5.16 The offer will continue to be suspended until: the company provides a replacement or supplementary offer document that the intermediary publishes, in which case the offer will be 'open'; or the intermediary closes the offer (either pursuant to their general power to close an offer or because they are required to do so pursuant to their gatekeeper obligations).

5.17 The notice advising of the suspension must continue to appear on the offer platform for the entire time the offer is suspended and no applications may be received while the offer is suspended. [Schedule 1, Part 1, item 14, subsection 738X(3)]

5.18 If the intermediary does not comply with their obligations to remove the offer document and either close or suspend the offer, or (where the offer is suspended) the notice that the offer is suspended does not appear on the offer platform at all times until the suspension ends, the intermediary will commit a strict liability offence, punishable by a maximum penalty of 50 penalty units. [Schedule 1, Part 1, items 14 and 34, subsection 738X(4) and item 245K in the table to Schedule 3]

5.19 Imposing an obligation on the intermediary to remove the defective offer document and either close or suspend the offer is necessary to ensure that no further applications can be received in respect of a defective offer document. For a person that has already applied for the offer, the intermediary, by closing or suspending the offer, ensures that the applicant will not be issued with securities under the CSF offer unless the person receives a replacement or supplementary offer document that corrects the defect and is given one month within which to withdraw their application.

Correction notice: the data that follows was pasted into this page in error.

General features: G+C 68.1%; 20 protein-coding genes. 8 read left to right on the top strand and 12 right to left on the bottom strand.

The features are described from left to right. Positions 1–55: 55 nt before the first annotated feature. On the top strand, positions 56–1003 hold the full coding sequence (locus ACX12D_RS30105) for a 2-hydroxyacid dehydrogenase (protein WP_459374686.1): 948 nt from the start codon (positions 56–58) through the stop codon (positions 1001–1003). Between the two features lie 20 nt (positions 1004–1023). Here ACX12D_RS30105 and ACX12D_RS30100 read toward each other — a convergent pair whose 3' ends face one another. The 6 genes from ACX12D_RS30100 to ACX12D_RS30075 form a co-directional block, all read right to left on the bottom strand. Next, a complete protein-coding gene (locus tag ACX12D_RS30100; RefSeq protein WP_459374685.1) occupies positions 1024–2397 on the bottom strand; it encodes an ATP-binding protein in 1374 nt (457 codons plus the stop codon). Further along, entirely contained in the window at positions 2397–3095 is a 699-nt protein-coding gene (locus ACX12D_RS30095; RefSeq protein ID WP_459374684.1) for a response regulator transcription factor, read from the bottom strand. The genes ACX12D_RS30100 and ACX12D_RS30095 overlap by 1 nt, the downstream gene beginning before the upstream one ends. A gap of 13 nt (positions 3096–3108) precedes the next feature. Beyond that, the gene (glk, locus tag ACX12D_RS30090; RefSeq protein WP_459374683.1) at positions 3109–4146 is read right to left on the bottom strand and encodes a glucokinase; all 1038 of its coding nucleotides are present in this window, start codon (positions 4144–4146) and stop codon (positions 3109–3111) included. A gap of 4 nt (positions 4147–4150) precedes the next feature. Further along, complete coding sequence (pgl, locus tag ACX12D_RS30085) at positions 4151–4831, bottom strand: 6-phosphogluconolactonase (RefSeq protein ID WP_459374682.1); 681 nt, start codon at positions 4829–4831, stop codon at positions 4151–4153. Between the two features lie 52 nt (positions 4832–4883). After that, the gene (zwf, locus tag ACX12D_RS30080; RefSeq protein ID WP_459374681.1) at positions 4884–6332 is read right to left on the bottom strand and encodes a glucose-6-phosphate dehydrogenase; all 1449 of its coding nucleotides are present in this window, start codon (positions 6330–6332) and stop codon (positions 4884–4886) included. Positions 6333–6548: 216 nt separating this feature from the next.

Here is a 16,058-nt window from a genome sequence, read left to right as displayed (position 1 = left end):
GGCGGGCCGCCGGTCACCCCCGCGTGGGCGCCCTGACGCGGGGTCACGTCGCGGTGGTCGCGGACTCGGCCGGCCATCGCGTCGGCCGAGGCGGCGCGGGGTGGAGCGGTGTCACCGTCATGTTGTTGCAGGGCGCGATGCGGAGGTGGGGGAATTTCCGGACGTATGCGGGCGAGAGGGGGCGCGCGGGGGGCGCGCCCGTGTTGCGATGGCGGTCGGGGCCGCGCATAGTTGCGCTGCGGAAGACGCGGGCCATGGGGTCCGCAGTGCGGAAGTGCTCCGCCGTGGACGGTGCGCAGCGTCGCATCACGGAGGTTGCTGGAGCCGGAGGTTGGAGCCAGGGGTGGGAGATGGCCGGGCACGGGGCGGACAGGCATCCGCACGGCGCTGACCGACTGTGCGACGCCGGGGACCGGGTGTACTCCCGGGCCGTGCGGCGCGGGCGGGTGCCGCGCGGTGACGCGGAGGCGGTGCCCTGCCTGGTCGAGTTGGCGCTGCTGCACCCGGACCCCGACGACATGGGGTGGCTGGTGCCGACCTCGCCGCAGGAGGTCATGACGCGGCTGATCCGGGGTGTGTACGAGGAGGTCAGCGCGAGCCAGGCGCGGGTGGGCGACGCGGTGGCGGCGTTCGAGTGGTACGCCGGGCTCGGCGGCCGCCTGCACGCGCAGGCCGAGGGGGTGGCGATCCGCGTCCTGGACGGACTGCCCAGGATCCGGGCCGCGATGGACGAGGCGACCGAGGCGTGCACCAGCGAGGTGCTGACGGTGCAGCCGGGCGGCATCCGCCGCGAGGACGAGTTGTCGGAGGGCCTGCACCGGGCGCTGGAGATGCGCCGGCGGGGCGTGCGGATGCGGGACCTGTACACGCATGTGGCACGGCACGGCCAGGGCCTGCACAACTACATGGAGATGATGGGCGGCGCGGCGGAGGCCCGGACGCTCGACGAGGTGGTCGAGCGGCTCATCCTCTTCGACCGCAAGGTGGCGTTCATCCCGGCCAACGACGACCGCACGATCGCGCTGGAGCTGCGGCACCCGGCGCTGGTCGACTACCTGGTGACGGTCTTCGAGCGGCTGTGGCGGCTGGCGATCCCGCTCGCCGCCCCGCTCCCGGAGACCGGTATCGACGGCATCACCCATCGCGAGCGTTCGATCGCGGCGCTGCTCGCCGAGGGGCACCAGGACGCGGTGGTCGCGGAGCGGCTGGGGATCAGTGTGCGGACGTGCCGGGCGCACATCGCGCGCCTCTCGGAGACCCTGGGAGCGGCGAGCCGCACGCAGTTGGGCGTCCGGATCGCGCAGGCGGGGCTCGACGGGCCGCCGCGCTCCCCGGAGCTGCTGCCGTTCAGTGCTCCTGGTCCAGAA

5.20 In light of the above, the fact that the penalty for the offence complies with the Government's Guide to Framing Commonwealth Offences, Infringement Notices and Enforcement Powers and the fact that exposure to the offence is entirely dependent on the conduct of the intermediary, the strict liability offence is considered to be appropriate.

When a company may prepare a supplementary or replacement offer document

5.21 The company can prepare a supplementary or replacement offer document in relation to an original CSF offer document in the following circumstances:

·
where the original offer document is defective, to correct a defect in the original offer document;
·
where the original offer document does not comply with the requirement that information contained therein be clear, concise and effective, and comply with any regulations, to correct the non-compliance; and
·
in any other circumstances permitted by the regulations. [Schedule 1, Part 1, item 14, subsection 738W(1)].

5.22 A supplementary or replacement offer document cannot be provided in any other circumstance.